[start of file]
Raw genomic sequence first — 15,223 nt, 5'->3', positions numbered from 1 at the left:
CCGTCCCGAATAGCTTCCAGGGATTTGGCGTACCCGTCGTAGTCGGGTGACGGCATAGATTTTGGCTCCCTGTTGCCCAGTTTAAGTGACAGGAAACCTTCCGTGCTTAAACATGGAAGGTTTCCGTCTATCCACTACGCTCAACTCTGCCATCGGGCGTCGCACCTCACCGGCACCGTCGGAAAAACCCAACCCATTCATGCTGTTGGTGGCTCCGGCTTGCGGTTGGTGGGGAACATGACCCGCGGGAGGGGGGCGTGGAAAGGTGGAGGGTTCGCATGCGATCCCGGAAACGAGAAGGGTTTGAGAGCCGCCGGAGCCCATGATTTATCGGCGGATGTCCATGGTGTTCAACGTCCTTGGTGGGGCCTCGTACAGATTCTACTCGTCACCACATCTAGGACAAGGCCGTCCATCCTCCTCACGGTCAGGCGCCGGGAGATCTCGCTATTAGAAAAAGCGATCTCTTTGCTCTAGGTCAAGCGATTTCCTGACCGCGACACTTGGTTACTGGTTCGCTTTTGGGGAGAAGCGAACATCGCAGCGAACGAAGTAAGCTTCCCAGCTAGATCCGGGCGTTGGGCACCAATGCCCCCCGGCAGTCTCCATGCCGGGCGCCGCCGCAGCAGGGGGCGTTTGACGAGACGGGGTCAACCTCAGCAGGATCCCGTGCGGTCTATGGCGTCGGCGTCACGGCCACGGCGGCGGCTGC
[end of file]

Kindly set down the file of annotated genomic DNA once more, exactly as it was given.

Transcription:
Raw genomic sequence first — 15,223 nt, 5'->3', positions numbered from 1 at the left:
CCGTCCCGAATAGCTTCCAGGGATTTGGCGTACCCGTCGTAGTCGGGTGACGGCATAGATTTTGGCTCCCTGTTGCCCAGTTTAAGTGACAGGAAACCTTCCGTGCTTAAACATGGAAGGTTTCCGTCTATCCACTACGCTCAACTCTGCCATCGGGCGTCGCACCTCACCGGCACCGTCGGAAAAACCCAACCCATTCATGCTGTTGGTGGCTCCGGCTTGCGGTTGGTGGGGAACATGACCCGCGGGAGGGGGGCGTGGAAAGGTGGAGGGTTCGCATGCGATCCCGGAAACGAGAAGGGTTTGAGAGCCGCCGGAGCCCATGATTTATCGGCGGATGTCCATGGTGTTCAACGTCCTTGGTGGGGCCTCGTACAGATTCTACTCGTCACCACATCTAGGACAAGGCCGTCCATCCTCCTCACGGTCAGGCGCCGGGAGATCTCGCTATTAGAAAAAGCGATCTCTTTGCTCTAGGTCAAGCGATTTCCTGACCGCGACACTTGGTTACTGGTTCGCTTTTGGGGAGAAGCGAACATCGCAGCGAACGAAGTAAGCTTCCCAGCTAGATCCGGGCGTTGGGCACCAATGCCCCCCGGCAGTCTCCATGCCGGGCGCCGCCGCAGCAGGGGGCGTTTGACGAGACGGGGTCAACCTCAGCAGGATCCCGTGCGGTCTATGGCGTCGGCGTCACGGCCACGGCGGCGGCTGC